Written by guest blogger, Laura Anderson
How can it be that in a rich country like Canada, food insecurity, and its most extreme form—hunger—are not rare? In fact, 1 in 8 households in Canada is food insecure. Would an answer be apparent if we knew how the problem was talked about by our legislators?
In our paper, ``Food Insecurity in Canada: Problem definition and potential solutions in the public policy domain”, we examined how food insecurity is discussed in the Canadian political discourse, specifically in Parliament and in selected provincial legislatures. We analyzed the Federal Hansard records and those of three provinces over the last two decades to bring to light how Canadian politicians construct the problem of household food insecurity.
We learned in the political debates that food insecurity is inextricably linked to food banks in this country. Food banks are in fact the dominant charitable response to hunger in Canada, and have been since the 1980s. The problem is that food banks don’t address the fundamental cause of food insecurity – inability to afford food- and also cannot possibly on their own address the issue of hunger. As Toronto’s Daily Bread Food Bank points out, food bank use only scratches the surface of food insecurity: many who need help do not even use food banks.
Additionally, a number of legislators linked food insecurity with policies unrelated to economic remedies: programs to encourage healthy eating among populations who cannot afford healthy foods; and meal supplement programs for children. These do not address food insecurity, but emotionally-charged images such as hungry children, in the political rhetoric may be shifting the focus away from the root cause of food insecurity: inadequate income to afford food.
How do Canadian legislators characterize the food insecure? Overwhelmingly, those who are food insecure are characterized as needy, or vulnerable. More often than not, rather than acknowledging the need for all Canadians to have access to the food they need, images of specific social categories which are more likely to be perceived as “deserving” are conjured. These are often children, those with physical or mental health issues, women, or senior citizens. Some of these groups are at a higher risk of food insecurity—Canadian seniors are not because of our program of seniors’ benefits. Other groups are conspicuously absent from the discussion. Aboriginal and Black populations living in urban areas, recently arrived immigrants, and households headed by lone mothers have been well-documented to be at a high risk of food insecurity, but are rarely if ever mentioned in political debate.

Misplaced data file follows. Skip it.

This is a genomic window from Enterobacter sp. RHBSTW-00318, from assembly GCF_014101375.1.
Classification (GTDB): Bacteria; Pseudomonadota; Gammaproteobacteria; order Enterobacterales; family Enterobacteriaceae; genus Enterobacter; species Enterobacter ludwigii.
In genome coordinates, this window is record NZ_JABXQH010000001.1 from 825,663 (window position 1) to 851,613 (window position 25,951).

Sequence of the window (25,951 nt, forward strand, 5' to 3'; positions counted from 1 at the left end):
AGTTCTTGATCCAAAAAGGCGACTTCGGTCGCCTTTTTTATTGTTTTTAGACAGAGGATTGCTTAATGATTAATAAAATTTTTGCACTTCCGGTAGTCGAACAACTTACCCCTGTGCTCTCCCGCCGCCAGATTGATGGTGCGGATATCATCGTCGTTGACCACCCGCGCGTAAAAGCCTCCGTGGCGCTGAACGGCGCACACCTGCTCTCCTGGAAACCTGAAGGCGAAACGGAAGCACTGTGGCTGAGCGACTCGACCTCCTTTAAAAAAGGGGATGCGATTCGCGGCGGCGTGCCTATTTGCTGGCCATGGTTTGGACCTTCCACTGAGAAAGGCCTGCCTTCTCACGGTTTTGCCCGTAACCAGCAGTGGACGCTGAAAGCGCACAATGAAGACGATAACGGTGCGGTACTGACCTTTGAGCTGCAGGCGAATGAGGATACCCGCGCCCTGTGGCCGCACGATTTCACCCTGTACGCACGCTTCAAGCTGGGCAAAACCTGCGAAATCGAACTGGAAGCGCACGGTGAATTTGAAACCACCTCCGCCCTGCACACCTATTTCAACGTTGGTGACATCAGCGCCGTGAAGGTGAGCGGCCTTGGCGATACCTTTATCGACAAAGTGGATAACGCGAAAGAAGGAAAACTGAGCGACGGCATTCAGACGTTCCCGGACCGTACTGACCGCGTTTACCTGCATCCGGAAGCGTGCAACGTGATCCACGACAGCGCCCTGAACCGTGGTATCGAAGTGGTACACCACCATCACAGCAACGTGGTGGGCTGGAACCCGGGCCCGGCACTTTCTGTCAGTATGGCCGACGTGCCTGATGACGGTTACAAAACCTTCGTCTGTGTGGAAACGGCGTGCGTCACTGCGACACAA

The findings from our study show us that there is a lively discussion of food insecurity in the Canadian political debate. There is some discussion around the problem of inadequate income to afford healthy food – the root cause of food insecurity- but not enough to suggest that it is the primary focus of legislators’ discussions around solutions to the problem of food insecurity.
Anderson's article "Household Food Insecurity in Canada: Problem Definition and Potential Solutions in the Public Policy Domain" is currently available Ahead of Print on CPPOnline, and will be published in the forthcoming issue of Canadian Public Policy.
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